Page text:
I’ve been doing a crazy amount of research on armscyes, lately, particularly in terms of when they started being curved. I was expecting that to be after 1515 or so, based on the piecing in Gerard David‘s Deposition. But no, much to my complete annoyance, there are a lot of examples of curved sleeveheads and armscyes going back into the late medieval era. This annoys me greatly, because it means that if I want to show try out a fashion that does not use a curved sleeve head/armscye, I’m stuck back in like, 1000 AD. This is not my happy place. But I’m gonna make a ding-dang, major-olde-timey, at-least-it’s-not-a-T-tunic dress, and I’m gonna like it, gosh darn it.
How’s that for the most positive project intro in the history of ever? ;) Sorry, I’m just a bundle of crank right now because I had to shoot down my own pet theory on the evolution of the armscye during the process of research. Doh! I hate that.
I’m a huge fan of Karl Kohler’s A History of Costume. I can’t explain why. I’ve just had very good results working with the diagrams in the book. So for lack of any better ideas, I’m starting with a drawing and a set of diagrams from Kohler. They mostly agree with the info I can find in the other sources I have on hand that cover the era, except that everyone else seems to think there were more layers involved than Kohler does. I can deal with that discrepancy, mostly because I like layers and don’t mind making another.
Kohler has given measurements here in centimeters. Nifty. Where did he get them? I don’t know. I mean, I really have no idea. Some people will tell you he made them up. Frankly, even if the extant piece didn’t survive until today, he might have had access to it. Kohler was active in the 1920s. Part of his intro talks about the amount of work that has to be done to period clothing to make it fit a modern model. Let me repeat that, in case you missed my tone of horror: to make it fit a modern model. I’m not even kidding, it’s on page 50. They had a whole different approach to archeology and conservation back in the day – rather cowboy. It was like they’d let any old yahoo with money, or just curiosity and notepad, really, go pawing through extant examples of burial clothing and bog people. And they’d actually call it conservancy. I think the mindset was something like, “Gee, it’s just going to rot away with the body it’s on anyway, and it’s pretty badly damaged. How could anything we do possibly make this worse?” (And yet, amazingly, I love Indiana Jones movies. Go fig.)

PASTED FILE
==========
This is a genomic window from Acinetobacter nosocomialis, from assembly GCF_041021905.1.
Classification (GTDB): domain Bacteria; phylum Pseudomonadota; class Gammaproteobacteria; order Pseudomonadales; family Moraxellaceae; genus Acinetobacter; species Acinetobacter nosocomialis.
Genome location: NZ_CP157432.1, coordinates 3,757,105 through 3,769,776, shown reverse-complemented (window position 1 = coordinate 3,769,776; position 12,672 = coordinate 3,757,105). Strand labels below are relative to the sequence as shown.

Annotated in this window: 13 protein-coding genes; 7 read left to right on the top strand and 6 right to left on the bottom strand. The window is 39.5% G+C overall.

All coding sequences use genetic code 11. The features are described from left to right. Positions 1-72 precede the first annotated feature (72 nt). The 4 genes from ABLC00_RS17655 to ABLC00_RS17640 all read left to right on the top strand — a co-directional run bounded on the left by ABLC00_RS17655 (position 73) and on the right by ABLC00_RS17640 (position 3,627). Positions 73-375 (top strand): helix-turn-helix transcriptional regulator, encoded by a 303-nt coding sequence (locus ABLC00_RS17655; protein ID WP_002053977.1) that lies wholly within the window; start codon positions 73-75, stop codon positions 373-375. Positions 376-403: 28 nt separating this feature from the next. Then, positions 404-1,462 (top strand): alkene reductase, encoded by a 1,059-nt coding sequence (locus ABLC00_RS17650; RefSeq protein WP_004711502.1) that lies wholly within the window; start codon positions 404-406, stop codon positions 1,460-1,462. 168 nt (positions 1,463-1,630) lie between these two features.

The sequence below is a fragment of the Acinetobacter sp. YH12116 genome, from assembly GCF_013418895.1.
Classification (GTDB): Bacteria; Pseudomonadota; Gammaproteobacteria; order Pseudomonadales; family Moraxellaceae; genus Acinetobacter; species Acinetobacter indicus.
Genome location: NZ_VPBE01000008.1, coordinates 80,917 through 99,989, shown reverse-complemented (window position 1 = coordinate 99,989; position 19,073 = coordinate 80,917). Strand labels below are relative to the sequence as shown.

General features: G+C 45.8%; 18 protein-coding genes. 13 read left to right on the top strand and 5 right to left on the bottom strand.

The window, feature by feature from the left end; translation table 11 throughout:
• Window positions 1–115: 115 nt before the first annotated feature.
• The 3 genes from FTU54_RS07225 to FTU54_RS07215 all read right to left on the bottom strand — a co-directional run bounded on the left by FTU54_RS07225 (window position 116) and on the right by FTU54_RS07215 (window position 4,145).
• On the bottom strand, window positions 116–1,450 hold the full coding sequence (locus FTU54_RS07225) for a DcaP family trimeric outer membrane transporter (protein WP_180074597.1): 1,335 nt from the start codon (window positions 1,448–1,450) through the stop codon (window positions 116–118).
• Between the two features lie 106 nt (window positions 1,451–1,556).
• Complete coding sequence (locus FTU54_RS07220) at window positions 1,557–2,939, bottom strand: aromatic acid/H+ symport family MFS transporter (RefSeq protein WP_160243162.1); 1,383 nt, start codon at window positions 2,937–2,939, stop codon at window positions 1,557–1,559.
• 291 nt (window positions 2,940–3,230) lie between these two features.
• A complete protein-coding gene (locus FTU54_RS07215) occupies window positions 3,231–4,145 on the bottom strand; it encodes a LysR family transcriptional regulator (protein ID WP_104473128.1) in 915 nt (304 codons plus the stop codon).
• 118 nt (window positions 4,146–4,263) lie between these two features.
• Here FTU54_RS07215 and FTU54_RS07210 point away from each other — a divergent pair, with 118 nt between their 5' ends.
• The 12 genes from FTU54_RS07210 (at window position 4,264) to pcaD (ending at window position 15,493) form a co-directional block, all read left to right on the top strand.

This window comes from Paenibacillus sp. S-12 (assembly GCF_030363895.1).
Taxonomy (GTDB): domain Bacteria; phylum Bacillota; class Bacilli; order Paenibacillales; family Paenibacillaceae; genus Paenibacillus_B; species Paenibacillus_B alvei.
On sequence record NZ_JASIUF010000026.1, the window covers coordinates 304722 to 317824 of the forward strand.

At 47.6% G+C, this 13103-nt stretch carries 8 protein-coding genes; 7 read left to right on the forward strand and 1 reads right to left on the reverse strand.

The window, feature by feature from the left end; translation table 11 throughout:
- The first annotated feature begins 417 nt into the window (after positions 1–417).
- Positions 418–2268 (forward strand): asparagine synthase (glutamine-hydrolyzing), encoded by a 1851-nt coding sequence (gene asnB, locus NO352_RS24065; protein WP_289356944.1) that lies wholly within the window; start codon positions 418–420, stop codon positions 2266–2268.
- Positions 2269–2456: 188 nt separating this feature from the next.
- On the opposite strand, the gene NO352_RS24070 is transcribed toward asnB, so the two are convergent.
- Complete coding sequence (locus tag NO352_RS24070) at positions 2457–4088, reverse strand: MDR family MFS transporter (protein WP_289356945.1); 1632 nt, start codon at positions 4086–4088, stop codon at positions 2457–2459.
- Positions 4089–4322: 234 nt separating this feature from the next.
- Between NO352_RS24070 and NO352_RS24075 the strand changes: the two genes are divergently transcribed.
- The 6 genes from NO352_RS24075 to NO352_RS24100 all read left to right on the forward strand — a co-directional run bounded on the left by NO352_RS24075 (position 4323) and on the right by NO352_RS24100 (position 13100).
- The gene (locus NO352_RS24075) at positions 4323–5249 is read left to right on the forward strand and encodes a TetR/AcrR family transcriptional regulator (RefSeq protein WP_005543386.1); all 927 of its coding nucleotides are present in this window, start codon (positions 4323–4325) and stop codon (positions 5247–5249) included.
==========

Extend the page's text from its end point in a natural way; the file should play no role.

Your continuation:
Anyhoo, so, yeah, Kohler…. Total fan of Kohler, just not a fan of cowboy archeology. The measurements he gives are completely and utterly useless to me, as I’m working with a doll. But the diagrams are nice. I think I might change out the headgear for something a little more festive, if I can find some more examples.
I’ve spent the last two days working on a little-bitty linen chemise. It’s so cute! I’m so entertained by it that I’m even doing some embroidery on it. I just tried it on Tyler this evening, and was rudely reminded that her little dolly shoulders don’t squish. The chemise will fit her, technically – I know because it’s drafted off the clone pattern I took from her, and because it fits Lizzle, who has a more womanly torso. I just can’t get Tyler physically inside of it, which means I’m going to have to add a major (totally not period) laced slit from the back neck down to the hip or so. Bother.
More on the patterning and sewing up tomorrow…
[…] Wait, no, that’s a different show. I’ve been working on the overdress for the Eleventh Century German costume, and it’s finally on the darned doll. Yay! It’s not finished, by any means, but […]